Antidepressants are among the most commonly prescribed drugs in primary care in England and their use is increasing. This is largely due to longer durations of treatment of depression. Observational studies have shown some differences in adverse outcomes associated with different antidepressant drugs but relatively little is known about their relative safety particularly with long term use. The primary aim of this study is to determine the relative and absolute risks of pre-defined adverse events comparing different classes of antidepressant drugs in adults aged under 65 years and diagnosed with depression.The study will identify a cohort of patients with a first recorded diagnosis of depression between 1/1/2000 and 31/07/2011, and made between the ages of 20 to 64 years using a large primary care database (QResearch). Patients will be followed up until 1/08/2012. Details of all prescriptions for antidepressants in patients in the cohort will be extracted, including the date of each prescription, the type of antidepressant drug, the dose and total quantity prescribed. Prospectively recorded data will be used to ascertain information on adverse outcomes that occurred during follow-up and after entry into the cohort. These are: all-cause mortality, suicide, attempted suicide/self-harm, sudden death, antidepressant overdose/poisoning, myocardial infarction, stroke/transient ischaemic attack, cardiac arrhythmia, epilepsy/seizures, upper gastrointestinal bleeding, falls, fractures, adverse drug reactions and motor vehicle crashes. Cox proportional hazard models will be used to estimate the association of the outcomes with class of antidepressant drug adjusting for potential confounding variables. The analyses will also examine associations by duration and dose and with the most frequently prescribed individual antidepressant drugs. Self-controlled case series analyses will be used to estimate the relative incidence of the outcomes of interest for defined time periods of antidepressant use.The results of this study will help to establish the relative safety and balance of risks for different antidepressant drugs in people aged under 65.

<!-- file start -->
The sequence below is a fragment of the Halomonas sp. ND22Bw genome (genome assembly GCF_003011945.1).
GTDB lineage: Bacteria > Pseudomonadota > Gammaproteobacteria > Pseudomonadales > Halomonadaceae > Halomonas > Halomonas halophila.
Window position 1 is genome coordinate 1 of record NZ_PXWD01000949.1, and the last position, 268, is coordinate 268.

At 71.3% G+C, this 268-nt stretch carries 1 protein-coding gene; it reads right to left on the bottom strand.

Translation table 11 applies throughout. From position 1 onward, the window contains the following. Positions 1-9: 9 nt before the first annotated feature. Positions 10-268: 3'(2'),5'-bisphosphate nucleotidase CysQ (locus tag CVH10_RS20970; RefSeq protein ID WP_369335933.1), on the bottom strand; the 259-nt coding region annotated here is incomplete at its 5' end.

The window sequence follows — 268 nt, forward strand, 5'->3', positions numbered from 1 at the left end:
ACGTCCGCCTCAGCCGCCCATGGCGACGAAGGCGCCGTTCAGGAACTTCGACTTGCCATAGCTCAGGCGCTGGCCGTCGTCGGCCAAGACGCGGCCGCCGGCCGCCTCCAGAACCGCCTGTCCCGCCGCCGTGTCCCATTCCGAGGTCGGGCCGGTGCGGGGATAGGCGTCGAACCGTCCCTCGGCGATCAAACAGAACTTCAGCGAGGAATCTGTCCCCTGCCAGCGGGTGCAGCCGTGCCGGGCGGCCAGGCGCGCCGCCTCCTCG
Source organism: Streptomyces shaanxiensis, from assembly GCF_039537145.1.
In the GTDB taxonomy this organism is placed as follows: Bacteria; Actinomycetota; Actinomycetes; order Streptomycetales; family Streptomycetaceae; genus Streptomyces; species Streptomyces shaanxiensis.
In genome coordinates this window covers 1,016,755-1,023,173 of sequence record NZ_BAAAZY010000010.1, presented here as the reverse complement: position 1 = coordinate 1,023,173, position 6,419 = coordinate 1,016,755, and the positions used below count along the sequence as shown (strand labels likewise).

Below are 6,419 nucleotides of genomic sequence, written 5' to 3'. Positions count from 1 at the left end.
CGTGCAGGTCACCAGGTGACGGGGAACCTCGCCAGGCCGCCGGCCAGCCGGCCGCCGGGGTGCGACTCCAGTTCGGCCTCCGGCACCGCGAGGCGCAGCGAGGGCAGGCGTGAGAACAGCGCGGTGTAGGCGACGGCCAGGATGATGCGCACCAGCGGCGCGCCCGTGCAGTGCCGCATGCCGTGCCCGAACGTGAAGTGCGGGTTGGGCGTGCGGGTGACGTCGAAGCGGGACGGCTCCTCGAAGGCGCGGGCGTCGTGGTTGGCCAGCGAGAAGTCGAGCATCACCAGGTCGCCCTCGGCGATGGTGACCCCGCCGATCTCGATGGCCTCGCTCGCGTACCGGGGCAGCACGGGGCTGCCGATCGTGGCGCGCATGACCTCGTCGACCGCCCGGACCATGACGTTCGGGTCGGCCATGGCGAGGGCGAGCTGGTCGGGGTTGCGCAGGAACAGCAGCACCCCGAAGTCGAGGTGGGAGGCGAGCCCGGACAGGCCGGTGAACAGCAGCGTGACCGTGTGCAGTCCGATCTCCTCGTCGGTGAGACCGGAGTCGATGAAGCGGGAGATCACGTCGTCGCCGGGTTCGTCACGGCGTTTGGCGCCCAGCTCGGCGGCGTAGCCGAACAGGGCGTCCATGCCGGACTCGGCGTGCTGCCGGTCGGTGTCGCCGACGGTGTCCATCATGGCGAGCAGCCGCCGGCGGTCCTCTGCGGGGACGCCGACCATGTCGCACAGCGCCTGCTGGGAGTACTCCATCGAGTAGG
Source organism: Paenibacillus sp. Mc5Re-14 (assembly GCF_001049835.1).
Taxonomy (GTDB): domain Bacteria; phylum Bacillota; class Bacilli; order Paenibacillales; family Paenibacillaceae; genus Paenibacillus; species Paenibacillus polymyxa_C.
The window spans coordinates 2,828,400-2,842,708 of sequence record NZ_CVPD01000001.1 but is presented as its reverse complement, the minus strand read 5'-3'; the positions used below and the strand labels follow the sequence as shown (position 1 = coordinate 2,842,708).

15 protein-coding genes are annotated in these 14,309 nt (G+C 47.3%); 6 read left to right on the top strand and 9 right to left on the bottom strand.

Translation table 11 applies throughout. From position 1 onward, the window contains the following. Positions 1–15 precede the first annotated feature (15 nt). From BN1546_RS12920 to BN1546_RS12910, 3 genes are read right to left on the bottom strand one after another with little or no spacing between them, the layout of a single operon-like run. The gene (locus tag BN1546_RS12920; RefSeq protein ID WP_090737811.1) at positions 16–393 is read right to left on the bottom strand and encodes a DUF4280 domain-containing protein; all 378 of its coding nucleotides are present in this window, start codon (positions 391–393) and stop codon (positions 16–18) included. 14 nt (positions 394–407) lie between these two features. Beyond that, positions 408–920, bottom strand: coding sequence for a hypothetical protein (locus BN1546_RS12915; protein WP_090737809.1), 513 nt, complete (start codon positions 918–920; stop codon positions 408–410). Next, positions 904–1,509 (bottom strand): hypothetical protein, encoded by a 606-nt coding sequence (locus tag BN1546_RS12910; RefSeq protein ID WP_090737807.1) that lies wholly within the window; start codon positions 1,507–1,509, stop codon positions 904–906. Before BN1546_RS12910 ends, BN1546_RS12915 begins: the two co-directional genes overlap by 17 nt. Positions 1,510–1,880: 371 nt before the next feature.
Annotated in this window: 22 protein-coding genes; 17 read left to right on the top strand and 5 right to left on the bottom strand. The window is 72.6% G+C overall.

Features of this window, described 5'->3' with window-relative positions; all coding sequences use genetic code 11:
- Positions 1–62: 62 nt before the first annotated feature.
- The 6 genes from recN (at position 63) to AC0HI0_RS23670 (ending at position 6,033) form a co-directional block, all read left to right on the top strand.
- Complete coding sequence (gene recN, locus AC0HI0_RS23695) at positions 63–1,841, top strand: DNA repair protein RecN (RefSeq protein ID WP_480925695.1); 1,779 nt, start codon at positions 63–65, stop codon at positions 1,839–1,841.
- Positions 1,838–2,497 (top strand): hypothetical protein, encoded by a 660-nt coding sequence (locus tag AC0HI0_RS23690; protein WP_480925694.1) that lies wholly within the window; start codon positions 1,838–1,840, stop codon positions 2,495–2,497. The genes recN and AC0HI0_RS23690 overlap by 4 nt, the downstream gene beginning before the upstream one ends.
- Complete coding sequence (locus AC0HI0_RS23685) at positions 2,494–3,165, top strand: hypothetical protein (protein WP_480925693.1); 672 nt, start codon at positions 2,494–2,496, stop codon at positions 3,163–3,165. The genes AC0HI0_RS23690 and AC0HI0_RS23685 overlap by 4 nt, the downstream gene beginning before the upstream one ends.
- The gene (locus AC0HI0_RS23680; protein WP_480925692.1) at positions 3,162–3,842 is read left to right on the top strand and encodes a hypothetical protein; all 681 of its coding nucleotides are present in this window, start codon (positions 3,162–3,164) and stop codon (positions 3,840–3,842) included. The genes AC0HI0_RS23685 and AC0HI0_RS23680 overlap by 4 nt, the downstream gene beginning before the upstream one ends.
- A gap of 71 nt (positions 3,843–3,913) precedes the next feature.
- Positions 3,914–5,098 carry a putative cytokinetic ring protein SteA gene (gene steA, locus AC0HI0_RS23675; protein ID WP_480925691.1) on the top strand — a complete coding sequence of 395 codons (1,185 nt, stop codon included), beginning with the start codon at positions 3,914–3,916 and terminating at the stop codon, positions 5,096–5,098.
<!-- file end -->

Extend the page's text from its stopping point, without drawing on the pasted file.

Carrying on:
- Outcome of endoscopic therapy for cancer bleeding in patients with unresectable gastric cancer. [JOURNAL ARTICLE]